Althouse asks,

If the allegations are true, there must be many, many other witnesses. Where have they been all these weeks? And why would she go to “at least 10 house parties” if they were as she described? The NYT suggests there’s a gap in the account because Swetnick doesn’t say how she got to go to the same parties as Kavanaugh. We’re told Swetnick grew up in Montgomery County, Md., and graduated from Gaithersburg High School — a public school — in 1980 and attended the University of Maryland. That puts her in a less elite crowd. She’s also 2 years older than Kavanaugh and graduated from high school 3 years before he did, so it makes it a little hard to picture them at the same parties. Did older, state-college women go to parties with prep school boys years younger than them? If they did and the boys raped them, repeatedly and systematically, how could the boys get away with it, and why are there not many more women coming forward with the same allegations? And why are we getting this through Michael Avenatti?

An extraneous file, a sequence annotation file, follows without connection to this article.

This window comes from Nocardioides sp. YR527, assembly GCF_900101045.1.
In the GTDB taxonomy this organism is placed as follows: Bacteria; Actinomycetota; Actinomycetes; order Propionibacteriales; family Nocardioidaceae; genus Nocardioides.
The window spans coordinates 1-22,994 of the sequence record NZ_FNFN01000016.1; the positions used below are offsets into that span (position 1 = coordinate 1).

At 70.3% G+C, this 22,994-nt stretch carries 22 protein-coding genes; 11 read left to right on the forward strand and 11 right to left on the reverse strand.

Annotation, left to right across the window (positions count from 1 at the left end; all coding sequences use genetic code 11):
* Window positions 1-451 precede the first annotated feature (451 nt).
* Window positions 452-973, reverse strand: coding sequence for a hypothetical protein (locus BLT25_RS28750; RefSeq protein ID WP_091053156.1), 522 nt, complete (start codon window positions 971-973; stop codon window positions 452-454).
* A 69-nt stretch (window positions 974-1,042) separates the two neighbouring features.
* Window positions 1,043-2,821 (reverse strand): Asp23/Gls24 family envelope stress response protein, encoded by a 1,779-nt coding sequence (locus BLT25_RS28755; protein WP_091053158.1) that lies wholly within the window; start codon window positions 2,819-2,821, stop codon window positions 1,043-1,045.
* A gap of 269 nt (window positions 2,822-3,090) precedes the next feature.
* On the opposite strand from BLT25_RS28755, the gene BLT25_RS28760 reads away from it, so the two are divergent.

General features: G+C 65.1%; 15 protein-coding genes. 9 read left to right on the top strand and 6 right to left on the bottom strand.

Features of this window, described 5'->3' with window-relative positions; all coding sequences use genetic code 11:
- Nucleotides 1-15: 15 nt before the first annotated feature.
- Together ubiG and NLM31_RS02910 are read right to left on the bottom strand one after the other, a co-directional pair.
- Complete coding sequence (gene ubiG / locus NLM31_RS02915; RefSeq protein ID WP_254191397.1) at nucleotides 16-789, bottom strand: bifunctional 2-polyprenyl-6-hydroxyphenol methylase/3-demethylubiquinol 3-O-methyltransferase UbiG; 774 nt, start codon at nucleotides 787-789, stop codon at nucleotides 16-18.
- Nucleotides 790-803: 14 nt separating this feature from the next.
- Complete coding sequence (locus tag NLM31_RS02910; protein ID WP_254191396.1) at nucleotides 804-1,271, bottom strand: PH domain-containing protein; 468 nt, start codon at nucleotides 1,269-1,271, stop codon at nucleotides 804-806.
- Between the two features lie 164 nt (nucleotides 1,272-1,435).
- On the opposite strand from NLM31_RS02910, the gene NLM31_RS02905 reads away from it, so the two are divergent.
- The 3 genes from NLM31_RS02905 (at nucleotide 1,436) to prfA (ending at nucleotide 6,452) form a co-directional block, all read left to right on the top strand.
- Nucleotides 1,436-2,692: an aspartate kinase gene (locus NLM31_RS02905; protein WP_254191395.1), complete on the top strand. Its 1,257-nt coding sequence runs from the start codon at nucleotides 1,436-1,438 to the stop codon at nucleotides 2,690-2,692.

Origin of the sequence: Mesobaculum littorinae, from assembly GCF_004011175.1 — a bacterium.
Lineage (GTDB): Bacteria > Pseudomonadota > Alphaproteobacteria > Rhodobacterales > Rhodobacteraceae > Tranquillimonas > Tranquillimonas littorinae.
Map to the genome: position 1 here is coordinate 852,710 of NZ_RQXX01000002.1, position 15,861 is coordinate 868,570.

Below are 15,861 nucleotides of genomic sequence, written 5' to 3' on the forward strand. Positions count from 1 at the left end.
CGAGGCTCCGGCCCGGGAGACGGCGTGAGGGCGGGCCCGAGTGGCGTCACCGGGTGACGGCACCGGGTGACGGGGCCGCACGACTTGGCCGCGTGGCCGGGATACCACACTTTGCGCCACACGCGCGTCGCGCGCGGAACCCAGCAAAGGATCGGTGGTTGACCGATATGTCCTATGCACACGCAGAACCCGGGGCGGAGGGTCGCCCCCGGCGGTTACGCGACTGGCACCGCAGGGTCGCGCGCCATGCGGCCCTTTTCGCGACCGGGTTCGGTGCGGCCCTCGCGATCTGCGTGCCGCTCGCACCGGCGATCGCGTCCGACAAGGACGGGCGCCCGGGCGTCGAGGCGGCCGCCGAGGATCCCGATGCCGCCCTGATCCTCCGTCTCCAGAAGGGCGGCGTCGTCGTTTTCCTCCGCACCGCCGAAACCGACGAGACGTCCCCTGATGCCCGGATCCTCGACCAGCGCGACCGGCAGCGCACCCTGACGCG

Continue reading

Morning Ethics Warm-Up, 2/20/18: Cheaters And Useful Idiots

Good Morning!

1. A Whistle-blowing dilemma.The Ethicist in the New York Times Magazine is no fun anymore, now that a competent, real ethicist is answering queries rather than the previous motley assortment of Hollywood screenwriters and others of dubious qualifications. Even when I disagree with

  • “Given how little cheating is caught, reporting them would have meant that they paid a penalty that lots of others ought to — but won’t — pay.” Ugh! A Barry Bonds excuse! So because all guilty parties aren’t apprehended, everyone should get away with wrongdoing?
  • “Because many people in your generation don’t take cheating very seriously, your friends would most likely have ended up focusing on the unfairness of being singled out, not on their wrongdoing.” That’s their problem. The attitude the Ethicist identifies is 39. The Pioneer’s Lament, or “Why should I be the first?” He’s correct that this will be the likely attitude of the busted cheaters, but since when did how wrongdoers rationalize their wrongdoing become mitigation?